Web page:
Zeina Abirached was born in Beirut in 1981 in the middle of the Lebanese Civil War. Her family lived near the demarcation line dividing East and West Beirut. Snipers and artillery became an everyday occurrence, as were shortages in gas, food, and running water. Something as simple as walking a few blocks to visit family became a life or death affair.
A Game for Swallows, set in 1984, presents readers with a single night in Abirached’s family’s apartment. Her parents have gone to visit Zeina’s grandmother, but as the fighting has grown worse, they’ve become stranded. Zeina and her brother remain at home in the one safe room in the apartment building – their foyer. Over the course of the evening, neighbors gather in the foyer with them, a ritual that has grown throughout the many bombings. They share food, stories, pictures, and recitations of Cyrano de Bergerac, all while keeping each other company and hoping for the safe return of Zeina’s parents.
It’s difficult to avoid comparisons between A Game for Swallows and Marjane Satrapi’s Persepolis. Honestly, it was one of the reasons I requested to review this title. Both stories explore a girl’s childhood in the Middle East during wartime. They share similar artistic qualities, such as using black and white illustrations; bold, almost child-like characterizations of people; and the ability to conjure up a city at war with simple depictions of everyday life. However, Abirached’s work is less a memoir of her childhood and more a vignette dedicated to the life she and her neighbors lived – a life that Zeina and her brother were born into.
The art, while reminiscent of Satrapi’s work, is more stylized and provides a greater sense of detail. Abirached plays with geometric shapes, building up walls of barrels blocking the streets or losing a neighbor’s taxi in a sea of cars waiting for the chance to purchase gasoline. Facial hair and cigarette smoke are a chance for her to play with whirling shapes. Abirached has earned my fandom for the ft-ft sound made by the Cyrano-reciting Ernest’s mustache.
However, her skills are most evident in the way that she uses space in her panels. The foyer is filled with many objects to make it more comfortable, most striking of which is the tapestry depicting Moses and the Hebrews fleeing Egypt. It serves as a background for the majority of the book, but the way that it occupies space changes to reflect the moods of the characters. When the children are left alone while a neighbor puts a cake in the oven, the foyer looms around them, black and empty, save for the tapestry. When visitors call out if artillery is incoming or outgoing, the figures on the wallhanging peek around them. The panels can be cramped with people, sometimes dangling feet and hands into the gutters of the page, or the space manipulated to highlight a face apart from the crowd.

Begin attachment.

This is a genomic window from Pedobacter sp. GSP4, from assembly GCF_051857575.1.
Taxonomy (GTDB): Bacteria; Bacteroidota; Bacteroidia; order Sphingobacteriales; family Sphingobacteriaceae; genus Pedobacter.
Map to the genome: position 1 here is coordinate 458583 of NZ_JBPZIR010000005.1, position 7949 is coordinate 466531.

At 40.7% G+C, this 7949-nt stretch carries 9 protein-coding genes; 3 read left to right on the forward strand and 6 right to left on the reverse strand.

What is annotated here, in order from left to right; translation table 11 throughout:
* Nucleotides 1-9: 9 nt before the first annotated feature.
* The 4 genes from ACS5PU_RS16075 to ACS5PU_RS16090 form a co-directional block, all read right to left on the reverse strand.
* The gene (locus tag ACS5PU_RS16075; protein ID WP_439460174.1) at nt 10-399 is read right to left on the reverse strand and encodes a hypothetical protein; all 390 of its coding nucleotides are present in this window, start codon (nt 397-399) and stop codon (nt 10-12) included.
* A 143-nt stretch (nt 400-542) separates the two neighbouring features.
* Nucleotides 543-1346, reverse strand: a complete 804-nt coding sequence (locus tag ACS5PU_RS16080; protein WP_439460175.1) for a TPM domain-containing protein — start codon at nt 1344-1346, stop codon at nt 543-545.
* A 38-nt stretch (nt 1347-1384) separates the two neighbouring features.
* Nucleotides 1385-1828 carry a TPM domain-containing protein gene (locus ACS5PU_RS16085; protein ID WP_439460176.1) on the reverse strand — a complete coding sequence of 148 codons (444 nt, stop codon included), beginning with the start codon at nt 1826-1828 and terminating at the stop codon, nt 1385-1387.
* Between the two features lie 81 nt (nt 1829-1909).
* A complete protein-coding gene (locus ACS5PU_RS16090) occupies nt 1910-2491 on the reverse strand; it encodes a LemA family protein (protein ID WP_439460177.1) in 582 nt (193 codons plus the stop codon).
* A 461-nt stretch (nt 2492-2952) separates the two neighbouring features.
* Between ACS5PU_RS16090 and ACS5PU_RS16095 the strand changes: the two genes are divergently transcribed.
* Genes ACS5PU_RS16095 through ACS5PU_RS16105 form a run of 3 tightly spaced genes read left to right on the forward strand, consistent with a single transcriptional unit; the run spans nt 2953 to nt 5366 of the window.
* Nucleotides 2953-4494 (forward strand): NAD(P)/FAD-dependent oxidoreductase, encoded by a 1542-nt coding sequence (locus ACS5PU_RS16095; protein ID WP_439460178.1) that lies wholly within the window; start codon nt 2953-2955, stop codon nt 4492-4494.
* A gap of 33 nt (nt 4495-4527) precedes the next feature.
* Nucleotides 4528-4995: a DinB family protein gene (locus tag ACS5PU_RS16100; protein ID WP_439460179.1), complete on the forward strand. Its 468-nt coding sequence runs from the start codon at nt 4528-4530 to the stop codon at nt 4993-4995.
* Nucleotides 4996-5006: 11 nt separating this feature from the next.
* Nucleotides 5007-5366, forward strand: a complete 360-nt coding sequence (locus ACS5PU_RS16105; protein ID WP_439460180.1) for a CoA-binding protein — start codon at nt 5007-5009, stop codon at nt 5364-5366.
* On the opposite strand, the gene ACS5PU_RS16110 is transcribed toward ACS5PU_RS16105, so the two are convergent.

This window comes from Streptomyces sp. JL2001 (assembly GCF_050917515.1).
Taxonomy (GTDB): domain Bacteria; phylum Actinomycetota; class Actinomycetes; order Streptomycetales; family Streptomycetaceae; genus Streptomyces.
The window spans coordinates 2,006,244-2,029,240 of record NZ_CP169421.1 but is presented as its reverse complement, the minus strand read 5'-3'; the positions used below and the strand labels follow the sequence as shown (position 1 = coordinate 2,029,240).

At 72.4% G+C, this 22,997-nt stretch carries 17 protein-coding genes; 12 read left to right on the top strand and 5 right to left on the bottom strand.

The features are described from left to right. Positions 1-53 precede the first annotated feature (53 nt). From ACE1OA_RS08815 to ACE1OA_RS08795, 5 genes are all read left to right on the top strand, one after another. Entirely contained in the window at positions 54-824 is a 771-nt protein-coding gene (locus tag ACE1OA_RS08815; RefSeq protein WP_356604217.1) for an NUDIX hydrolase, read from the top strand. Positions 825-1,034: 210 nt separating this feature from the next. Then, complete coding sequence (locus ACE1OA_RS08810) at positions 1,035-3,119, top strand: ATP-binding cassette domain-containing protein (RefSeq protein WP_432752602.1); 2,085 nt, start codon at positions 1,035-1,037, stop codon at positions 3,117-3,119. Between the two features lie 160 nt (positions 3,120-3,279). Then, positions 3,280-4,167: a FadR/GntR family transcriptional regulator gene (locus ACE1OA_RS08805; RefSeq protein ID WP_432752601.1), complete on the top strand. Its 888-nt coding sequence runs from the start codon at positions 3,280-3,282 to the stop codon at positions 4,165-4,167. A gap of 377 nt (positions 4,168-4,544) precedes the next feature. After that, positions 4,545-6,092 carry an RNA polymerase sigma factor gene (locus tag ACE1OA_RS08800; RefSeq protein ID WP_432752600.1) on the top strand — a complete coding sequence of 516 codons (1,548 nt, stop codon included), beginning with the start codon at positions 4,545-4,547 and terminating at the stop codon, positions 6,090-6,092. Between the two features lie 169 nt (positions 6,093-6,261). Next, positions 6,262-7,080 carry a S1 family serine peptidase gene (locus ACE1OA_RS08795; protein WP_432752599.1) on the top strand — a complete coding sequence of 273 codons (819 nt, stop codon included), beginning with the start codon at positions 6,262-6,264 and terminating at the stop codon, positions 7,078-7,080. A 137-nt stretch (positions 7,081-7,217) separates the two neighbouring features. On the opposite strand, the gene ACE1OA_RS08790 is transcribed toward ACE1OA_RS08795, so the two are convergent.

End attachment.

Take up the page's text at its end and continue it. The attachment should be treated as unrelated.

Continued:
Abirached’s story is striking, tense, and poignant. Though we expect the worst while Zeina’s parents are absent, the way that the building tenants come together is heartwarming. Moments of humor – Zeina and her brother “shaving” with Lego razors, Chucri’s play-fighting, and Farah’s story of dodging snipers in her wedding gown – add levity to an otherwise dire situation. While not as in-depth as Persepolis, this is still an engaging tale that may attract younger readers. It has many discussion topics that could be of interest to teens and the artwork is accessible. In a world where doomsday preparation is featured on reality TV and teens are increasingly aware of the devastation of natural disasters, one hopes that the sense of community shown in A Game for Swallows is just an apartment away.